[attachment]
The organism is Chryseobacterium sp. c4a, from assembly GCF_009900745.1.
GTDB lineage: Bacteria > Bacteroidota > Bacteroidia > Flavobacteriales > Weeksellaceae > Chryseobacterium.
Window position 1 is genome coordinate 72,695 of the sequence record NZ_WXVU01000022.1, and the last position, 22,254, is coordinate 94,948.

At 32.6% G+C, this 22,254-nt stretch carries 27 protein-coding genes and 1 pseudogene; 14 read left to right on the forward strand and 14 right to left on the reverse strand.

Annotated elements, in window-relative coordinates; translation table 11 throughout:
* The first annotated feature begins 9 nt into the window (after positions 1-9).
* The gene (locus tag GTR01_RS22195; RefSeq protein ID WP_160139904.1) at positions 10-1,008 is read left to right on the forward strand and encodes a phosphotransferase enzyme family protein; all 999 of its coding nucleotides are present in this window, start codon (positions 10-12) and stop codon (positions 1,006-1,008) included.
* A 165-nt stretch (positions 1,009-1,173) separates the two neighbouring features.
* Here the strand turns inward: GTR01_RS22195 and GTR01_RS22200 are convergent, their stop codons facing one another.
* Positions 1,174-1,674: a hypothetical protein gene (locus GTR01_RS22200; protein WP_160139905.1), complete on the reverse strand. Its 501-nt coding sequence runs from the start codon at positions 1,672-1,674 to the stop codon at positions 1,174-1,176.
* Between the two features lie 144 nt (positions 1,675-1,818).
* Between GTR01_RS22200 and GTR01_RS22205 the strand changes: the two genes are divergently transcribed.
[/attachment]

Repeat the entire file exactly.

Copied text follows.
The organism is Chryseobacterium sp. c4a, from assembly GCF_009900745.1.
GTDB lineage: Bacteria > Bacteroidota > Bacteroidia > Flavobacteriales > Weeksellaceae > Chryseobacterium.
Window position 1 is genome coordinate 72,695 of the sequence record NZ_WXVU01000022.1, and the last position, 22,254, is coordinate 94,948.

At 32.6% G+C, this 22,254-nt stretch carries 27 protein-coding genes and 1 pseudogene; 14 read left to right on the forward strand and 14 right to left on the reverse strand.

Annotated elements, in window-relative coordinates; translation table 11 throughout:
* The first annotated feature begins 9 nt into the window (after positions 1-9).
* The gene (locus tag GTR01_RS22195; RefSeq protein ID WP_160139904.1) at positions 10-1,008 is read left to right on the forward strand and encodes a phosphotransferase enzyme family protein; all 999 of its coding nucleotides are present in this window, start codon (positions 10-12) and stop codon (positions 1,006-1,008) included.
* A 165-nt stretch (positions 1,009-1,173) separates the two neighbouring features.
* Here the strand turns inward: GTR01_RS22195 and GTR01_RS22200 are convergent, their stop codons facing one another.
* Positions 1,174-1,674: a hypothetical protein gene (locus GTR01_RS22200; protein WP_160139905.1), complete on the reverse strand. Its 501-nt coding sequence runs from the start codon at positions 1,672-1,674 to the stop codon at positions 1,174-1,176.
* Between the two features lie 144 nt (positions 1,675-1,818).
* Between GTR01_RS22200 and GTR01_RS22205 the strand changes: the two genes are divergently transcribed.